Re: Some questions on this ND tragedy
I guess I view my job as an employer very differently.
I wouldn't ask one of my female employees to work late at night at our office by herself.
If I did, however, and something happened to her, I would think it would be pretty low of me to say to her family, "Well she must have thought it was safe because she agreed to do it.."
When I look at accountability and responsibility, I look at the employer. Because here's why: My employees look at me as the one who gives them raises, who does performance evaluations, references, letters of recommendation, who basically gives them their livelihood or can help them in their future, especially our younger ones.
When I ask them to do something, all those things are in the back of their mind, becuase I can hold all of those things over their head, and they dont want the one time they say no to me to be the one thing that I remember about them.
I'm not going to ask somebody to do something that might endanger them, especially since they might just say yes to it because they are worried what I might do if they say no. That's an awful position to put someone in. And if something does go wrong, it is my fault for putting them in that dilemma.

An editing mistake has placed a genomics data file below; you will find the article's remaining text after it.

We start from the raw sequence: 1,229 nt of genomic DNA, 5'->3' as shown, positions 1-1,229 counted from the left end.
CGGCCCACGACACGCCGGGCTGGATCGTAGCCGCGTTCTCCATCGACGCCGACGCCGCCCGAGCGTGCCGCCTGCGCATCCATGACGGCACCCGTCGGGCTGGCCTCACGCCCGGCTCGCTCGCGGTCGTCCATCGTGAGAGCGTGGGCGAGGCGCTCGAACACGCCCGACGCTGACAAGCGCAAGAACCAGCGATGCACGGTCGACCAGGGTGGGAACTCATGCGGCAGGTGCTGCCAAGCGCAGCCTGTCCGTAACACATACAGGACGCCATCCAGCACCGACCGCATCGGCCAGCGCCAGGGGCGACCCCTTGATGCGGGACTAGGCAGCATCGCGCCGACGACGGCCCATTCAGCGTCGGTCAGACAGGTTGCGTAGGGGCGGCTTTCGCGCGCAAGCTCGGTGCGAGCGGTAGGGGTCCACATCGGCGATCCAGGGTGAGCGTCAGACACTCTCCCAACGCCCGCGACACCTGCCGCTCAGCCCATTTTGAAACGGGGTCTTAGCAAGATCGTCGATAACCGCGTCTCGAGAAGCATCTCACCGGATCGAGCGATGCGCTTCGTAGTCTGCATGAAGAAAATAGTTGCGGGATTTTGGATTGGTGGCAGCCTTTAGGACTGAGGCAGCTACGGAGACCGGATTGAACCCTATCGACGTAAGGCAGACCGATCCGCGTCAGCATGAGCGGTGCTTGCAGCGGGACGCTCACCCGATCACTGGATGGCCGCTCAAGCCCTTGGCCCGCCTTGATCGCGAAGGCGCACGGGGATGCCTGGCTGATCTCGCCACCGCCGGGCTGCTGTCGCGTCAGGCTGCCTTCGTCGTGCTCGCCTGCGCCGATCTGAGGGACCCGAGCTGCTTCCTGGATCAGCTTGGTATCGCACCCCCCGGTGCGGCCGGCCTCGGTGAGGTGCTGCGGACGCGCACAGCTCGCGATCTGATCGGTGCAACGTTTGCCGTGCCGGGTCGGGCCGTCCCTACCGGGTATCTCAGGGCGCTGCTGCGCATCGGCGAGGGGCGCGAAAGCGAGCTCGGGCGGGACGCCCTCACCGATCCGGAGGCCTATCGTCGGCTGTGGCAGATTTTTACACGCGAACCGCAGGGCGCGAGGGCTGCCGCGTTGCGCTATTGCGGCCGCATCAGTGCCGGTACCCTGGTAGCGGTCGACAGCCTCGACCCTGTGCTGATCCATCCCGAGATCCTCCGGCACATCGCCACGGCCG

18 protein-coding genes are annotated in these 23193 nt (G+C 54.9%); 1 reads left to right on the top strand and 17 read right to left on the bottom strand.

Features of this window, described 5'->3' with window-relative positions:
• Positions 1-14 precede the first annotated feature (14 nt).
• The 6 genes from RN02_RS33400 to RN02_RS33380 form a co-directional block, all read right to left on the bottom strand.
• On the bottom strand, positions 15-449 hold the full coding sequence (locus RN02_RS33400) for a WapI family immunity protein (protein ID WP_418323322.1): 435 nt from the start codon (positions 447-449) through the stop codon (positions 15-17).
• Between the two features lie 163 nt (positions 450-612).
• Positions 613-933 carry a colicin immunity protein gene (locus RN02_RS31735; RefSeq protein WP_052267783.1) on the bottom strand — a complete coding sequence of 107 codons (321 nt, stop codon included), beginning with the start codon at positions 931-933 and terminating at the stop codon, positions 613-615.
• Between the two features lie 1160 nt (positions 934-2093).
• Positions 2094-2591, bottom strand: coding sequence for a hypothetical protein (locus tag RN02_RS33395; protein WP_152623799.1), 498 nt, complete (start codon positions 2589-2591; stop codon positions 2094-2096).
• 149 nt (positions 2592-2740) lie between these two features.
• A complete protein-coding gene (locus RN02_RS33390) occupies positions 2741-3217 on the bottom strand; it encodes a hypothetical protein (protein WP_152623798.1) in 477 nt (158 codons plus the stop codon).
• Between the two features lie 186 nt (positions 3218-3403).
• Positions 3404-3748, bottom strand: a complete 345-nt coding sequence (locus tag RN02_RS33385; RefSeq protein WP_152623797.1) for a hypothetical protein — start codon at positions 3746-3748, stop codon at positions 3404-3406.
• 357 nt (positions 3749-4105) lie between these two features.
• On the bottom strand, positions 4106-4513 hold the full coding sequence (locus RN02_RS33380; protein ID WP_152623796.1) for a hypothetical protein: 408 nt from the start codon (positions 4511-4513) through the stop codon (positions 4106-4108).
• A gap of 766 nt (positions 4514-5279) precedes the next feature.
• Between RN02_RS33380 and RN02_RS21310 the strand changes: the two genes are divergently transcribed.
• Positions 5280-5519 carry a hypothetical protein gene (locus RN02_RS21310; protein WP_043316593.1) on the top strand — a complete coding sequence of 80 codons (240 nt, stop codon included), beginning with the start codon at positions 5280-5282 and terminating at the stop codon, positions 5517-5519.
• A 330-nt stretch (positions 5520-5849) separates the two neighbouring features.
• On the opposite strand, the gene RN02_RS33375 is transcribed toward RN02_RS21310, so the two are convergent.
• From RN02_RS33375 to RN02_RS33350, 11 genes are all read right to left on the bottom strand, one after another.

I do get what Brutus is saying here, but truthfully this is 100% the fault of the university.
You don't ask somebody to do that. You just don't.
As well- we have an employer who has had these practices filmed for years, and couldn't that student infer that hey, these guys probably know better than he does what is safe?
If you're watchin' a parade, make sure you stand in one spot, don't follow it, it never changes. And if the parade is boring, run in the opposite direction, you will fast-foward the parade. --Mitch Hedberg
Last edited by Dom Heffner; 10-30-2010 at 07:03 PM.